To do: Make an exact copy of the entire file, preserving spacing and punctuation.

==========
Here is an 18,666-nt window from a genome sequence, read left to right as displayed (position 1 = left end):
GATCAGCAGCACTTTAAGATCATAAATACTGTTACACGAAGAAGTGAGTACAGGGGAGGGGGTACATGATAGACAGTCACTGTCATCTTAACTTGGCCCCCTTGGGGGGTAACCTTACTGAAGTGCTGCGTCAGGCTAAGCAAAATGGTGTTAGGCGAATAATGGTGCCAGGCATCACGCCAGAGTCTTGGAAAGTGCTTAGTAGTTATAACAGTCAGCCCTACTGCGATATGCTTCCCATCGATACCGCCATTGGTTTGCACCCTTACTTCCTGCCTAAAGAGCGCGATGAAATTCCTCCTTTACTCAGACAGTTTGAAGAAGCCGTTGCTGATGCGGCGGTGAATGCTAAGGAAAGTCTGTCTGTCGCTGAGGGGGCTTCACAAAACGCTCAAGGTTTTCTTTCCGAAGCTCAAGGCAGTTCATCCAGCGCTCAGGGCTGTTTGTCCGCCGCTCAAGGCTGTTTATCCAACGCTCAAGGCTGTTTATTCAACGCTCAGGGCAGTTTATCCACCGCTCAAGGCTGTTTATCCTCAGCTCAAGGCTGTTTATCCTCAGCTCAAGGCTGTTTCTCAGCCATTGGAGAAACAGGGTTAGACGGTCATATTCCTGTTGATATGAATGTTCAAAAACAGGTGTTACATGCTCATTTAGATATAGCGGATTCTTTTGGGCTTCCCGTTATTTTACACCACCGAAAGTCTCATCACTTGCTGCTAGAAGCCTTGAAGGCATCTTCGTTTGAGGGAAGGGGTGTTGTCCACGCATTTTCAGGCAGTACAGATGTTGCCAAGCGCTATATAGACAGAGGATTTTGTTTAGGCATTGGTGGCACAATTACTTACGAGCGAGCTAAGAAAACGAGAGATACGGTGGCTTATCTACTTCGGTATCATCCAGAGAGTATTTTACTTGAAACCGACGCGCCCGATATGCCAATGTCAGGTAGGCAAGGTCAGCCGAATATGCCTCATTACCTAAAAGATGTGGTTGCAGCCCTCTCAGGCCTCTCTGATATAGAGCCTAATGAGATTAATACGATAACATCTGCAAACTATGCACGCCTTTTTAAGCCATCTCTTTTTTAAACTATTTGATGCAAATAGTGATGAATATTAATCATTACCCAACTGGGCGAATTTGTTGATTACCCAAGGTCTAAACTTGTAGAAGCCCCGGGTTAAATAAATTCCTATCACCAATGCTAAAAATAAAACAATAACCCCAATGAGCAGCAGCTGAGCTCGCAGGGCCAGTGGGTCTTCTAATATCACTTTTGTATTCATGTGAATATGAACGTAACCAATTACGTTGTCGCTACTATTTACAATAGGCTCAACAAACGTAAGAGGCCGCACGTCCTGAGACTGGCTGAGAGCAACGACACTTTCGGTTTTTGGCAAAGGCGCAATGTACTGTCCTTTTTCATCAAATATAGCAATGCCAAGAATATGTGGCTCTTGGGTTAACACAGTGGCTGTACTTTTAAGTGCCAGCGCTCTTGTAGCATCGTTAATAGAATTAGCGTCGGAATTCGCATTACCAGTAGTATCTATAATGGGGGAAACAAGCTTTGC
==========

Here is an 18,666-nt window from a genome sequence, read left to right as displayed (position 1 = left end):
GATCAGCAGCACTTTAAGATCATAAATACTGTTACACGAAGAAGTGAGTACAGGGGAGGGGGTACATGATAGACAGTCACTGTCATCTTAACTTGGCCCCCTTGGGGGGTAACCTTACTGAAGTGCTGCGTCAGGCTAAGCAAAATGGTGTTAGGCGAATAATGGTGCCAGGCATCACGCCAGAGTCTTGGAAAGTGCTTAGTAGTTATAACAGTCAGCCCTACTGCGATATGCTTCCCATCGATACCGCCATTGGTTTGCACCCTTACTTCCTGCCTAAAGAGCGCGATGAAATTCCTCCTTTACTCAGACAGTTTGAAGAAGCCGTTGCTGATGCGGCGGTGAATGCTAAGGAAAGTCTGTCTGTCGCTGAGGGGGCTTCACAAAACGCTCAAGGTTTTCTTTCCGAAGCTCAAGGCAGTTCATCCAGCGCTCAGGGCTGTTTGTCCGCCGCTCAAGGCTGTTTATCCAACGCTCAAGGCTGTTTATTCAACGCTCAGGGCAGTTTATCCACCGCTCAAGGCTGTTTATCCTCAGCTCAAGGCTGTTTATCCTCAGCTCAAGGCTGTTTCTCAGCCATTGGAGAAACAGGGTTAGACGGTCATATTCCTGTTGATATGAATGTTCAAAAACAGGTGTTACATGCTCATTTAGATATAGCGGATTCTTTTGGGCTTCCCGTTATTTTACACCACCGAAAGTCTCATCACTTGCTGCTAGAAGCCTTGAAGGCATCTTCGTTTGAGGGAAGGGGTGTTGTCCACGCATTTTCAGGCAGTACAGATGTTGCCAAGCGCTATATAGACAGAGGATTTTGTTTAGGCATTGGTGGCACAATTACTTACGAGCGAGCTAAGAAAACGAGAGATACGGTGGCTTATCTACTTCGGTATCATCCAGAGAGTATTTTACTTGAAACCGACGCGCCCGATATGCCAATGTCAGGTAGGCAAGGTCAGCCGAATATGCCTCATTACCTAAAAGATGTGGTTGCAGCCCTCTCAGGCCTCTCTGATATAGAGCCTAATGAGATTAATACGATAACATCTGCAAACTATGCACGCCTTTTTAAGCCATCTCTTTTTTAAACTATTTGATGCAAATAGTGATGAATATTAATCATTACCCAACTGGGCGAATTTGTTGATTACCCAAGGTCTAAACTTGTAGAAGCCCCGGGTTAAATAAATTCCTATCACCAATGCTAAAAATAAAACAATAACCCCAATGAGCAGCAGCTGAGCTCGCAGGGCCAGTGGGTCTTCTAATATCACTTTTGTATTCATGTGAATATGAACGTAACCAATTACGTTGTCGCTACTATTTACAATAGGCTCAACAAACGTAAGAGGCCGCACGTCCTGAGACTGGCTGAGAGCAACGACACTTTCGGTTTTTGGCAAAGGCGCAATGTACTGTCCTTTTTCATCAAATATAGCAATGCCAAGAATATGTGGCTCTTGGGTTAACACAGTGGCTGTACTTTTAAGTGCCAGCGCTCTTGTAGCATCGTTAATAGAATTAGCGTCGGAATTCGCATTACCAGTAGTATCTATAATGGGGGAAACAAGCTTTGC